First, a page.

Julie-Anne Whitney, Assistant Box Office Manager
In 1950, Harry Hay co-founded The Mattachine Society, the first national gay rights organization in America. Their goal was to “eliminate discrimination, derision, prejudice and bigotry,” against homosexuals and to assimilate them into mainstream society. At the time Harry and his friends formed the group there were hardly even whispers of the controversial topics that are so often openly discussed today. I bet Harry would be happy to know there are now more than 75 national LGBT rights organizations–a reality The Mattachine Society could have only dreamed about.
Here is a snapshot of Harry Hay’s America: In 1952 the American Psychiatric Association called homosexuality a “sociopathic personality disturbance”. One year later President Eisenhower signed Executive Order 10450, banning homosexuals from working for the federal government as they were deemed “security risks.” In 1955 the Unified School District produced Boys Beware which described homosexuality as a “sickness that was not visible like smallpox but no less dangerous and contagious.” These horribly distorted views spread like wildfire through America’s schools, on television, in the news, and did much to strengthen the country’s gay phobia for decades to come.
In many ways the America Harry Hay knew is strikingly similar to the America we know today. Gays and Lesbians still cannot get married (Ok so, we can get married in a whopping 6 states. Whoopty-do). In 30 of our 50 states it is legal for businesses to refuse to hire, and even fire LGBT people based on their sexual orientation. I am sure Harry–were he still alive–could tell us all about the racial segregation and discrimination of the 50‘s and 60’s, but I wonder if he would be surprised to hear that now LGBT people can be refused service in restaurants and businesses. Many members of our community are also subject to extreme harassment and/or physical assault. In fact, less than two weeks ago two Kentucky men were arrested for assaulting and kidnapping a gay man–a headline we have repeatedly seen for the past four decades, with 25 LGBT-related hate crimes in the past 2 years alone.
It is not just these blatantly discriminatory acts that keep us gridlocked in the fight for equality, but also the seemingly deliberate exclusion from main-stream entertainment which has the potential to greatly alter public perception of the LGBT community. The lack of more frequent, fully-developed, and well-rounded representations of LGBT people in television and film (two of our most effective means of idea transference), makes us seem less important, less an integral part of the America we all live in. According to the 16th Annual “Where We Are on TV” report released by GLAAD in September 2011, LGBT characters “account for only 2.9 percent of scripted series regulars” on major broadcast networks, with only “29 LGBT characters on mainstream cable” networks in the past year. The movie industry isn’t any better. In the past three years, there have been a mere 13 US films that featured LGBT characters and/or their romantic relationships.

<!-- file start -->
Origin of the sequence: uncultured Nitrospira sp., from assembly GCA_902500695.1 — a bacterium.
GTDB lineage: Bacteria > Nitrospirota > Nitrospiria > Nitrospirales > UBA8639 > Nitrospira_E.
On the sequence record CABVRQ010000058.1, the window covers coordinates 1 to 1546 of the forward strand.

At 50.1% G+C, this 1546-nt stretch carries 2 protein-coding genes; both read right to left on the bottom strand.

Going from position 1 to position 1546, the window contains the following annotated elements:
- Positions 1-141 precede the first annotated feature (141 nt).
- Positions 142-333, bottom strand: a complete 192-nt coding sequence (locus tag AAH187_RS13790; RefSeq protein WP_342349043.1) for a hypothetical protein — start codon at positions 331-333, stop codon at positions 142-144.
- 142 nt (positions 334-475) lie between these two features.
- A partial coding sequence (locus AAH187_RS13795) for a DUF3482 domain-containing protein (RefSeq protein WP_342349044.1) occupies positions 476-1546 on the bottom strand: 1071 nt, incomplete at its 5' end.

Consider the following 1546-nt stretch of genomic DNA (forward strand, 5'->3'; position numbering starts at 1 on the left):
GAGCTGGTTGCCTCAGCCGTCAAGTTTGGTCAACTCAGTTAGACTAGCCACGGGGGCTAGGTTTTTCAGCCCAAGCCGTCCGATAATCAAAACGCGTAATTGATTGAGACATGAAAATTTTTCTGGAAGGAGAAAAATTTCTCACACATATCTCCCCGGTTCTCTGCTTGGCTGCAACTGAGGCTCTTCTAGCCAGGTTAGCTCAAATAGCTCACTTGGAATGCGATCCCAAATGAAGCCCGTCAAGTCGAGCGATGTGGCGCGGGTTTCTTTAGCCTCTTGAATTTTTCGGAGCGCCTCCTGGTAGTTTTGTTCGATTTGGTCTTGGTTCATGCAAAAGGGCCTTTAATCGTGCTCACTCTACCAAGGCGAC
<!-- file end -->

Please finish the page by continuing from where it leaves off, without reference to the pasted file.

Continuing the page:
So, why am I telling you all this? Because, quite simply, it is important. Harry Hay knew that these issues had to be talked about in order for them to be changed and 62 years later the conversation has not ended. I’m telling you this because sometimes we need to be reminded of where we started in order to see how far we have come, and to understand how very far we have still to go.
Here is a snapshot of Harry Hay’s America: Equal rights and opportunities (both at home and in public life) for all regardless of orientation. A society that is less tolerant of “discrimination, derision, prejudice and bigotry.” A country whose citizens are judged not by who they love but by “the content of their character.” We’re getting there, Harry. We are getting there.
 “List of LGBT Rights Organizations.” (www.wikipedia.org)
 “Milestones in the American Gay Rights Movement.” www.pbs.org
 Same-Sex marriage is not recognized by the United States federal government, but such marriages are recognized by the following six states: Massachusetts, New Hampshire, Connecticut, New York, Iowa, Vermont as well as our nation’s capitol, Washington D.C. The states of Washington and Maryland have recently passed laws to begin granting same-sex marriage licenses, but each may be delayed or derailed by November 2012 voter referenda. Source: www.wikipedia.org
 See “Employment Non-Discrimination Act.” (www.aclu.org)
 In January, 2012 there was a bill being considered in the NH House of Representatives that would allow people to refuse to serve gays in privately owned establishments. (www.wmur.com)
 David Jason Jenkins and Anthony Ray Jenkins became the first people to be charged with a LGBT-related indictment brought by the Matthew Shepard and James Byrd Jr. Hate Crimes Prevention Act, which was signed into law on October 28, 2009 by President Barack Obama. This is the first federal legislation to provide inclusive protections for the LGBT community. (www.advocate.com and www.barackobama.com)
 “History of Violence against LGBT people in the United States.” (www.wikipedia.org)
 “Where We Are on TV Report: 2011-2012 Season” (www.glaad.org)
 A Single Man (2009), Bloomington (2011), Chloe (2009), Elena Undone (2010), I Love You Philip Morris (2009), Make the Yuletide Gay (2009), Pariah (2011), Prayers for Bobby (2009), Scott Pilgrim vs. The World (2010), The Girl with the Dragon Tattoo (2011), The Kids are All RIght (2010), The War Boys (2009), Valentine’s Day (2010). (www.wikipedia.org)
 Passage from Martin Luther King, Jr.’s “I Have a Dream Speech” delivered on August 28, 1963 from the steps of the Lincoln Memorial in Washington, D.C.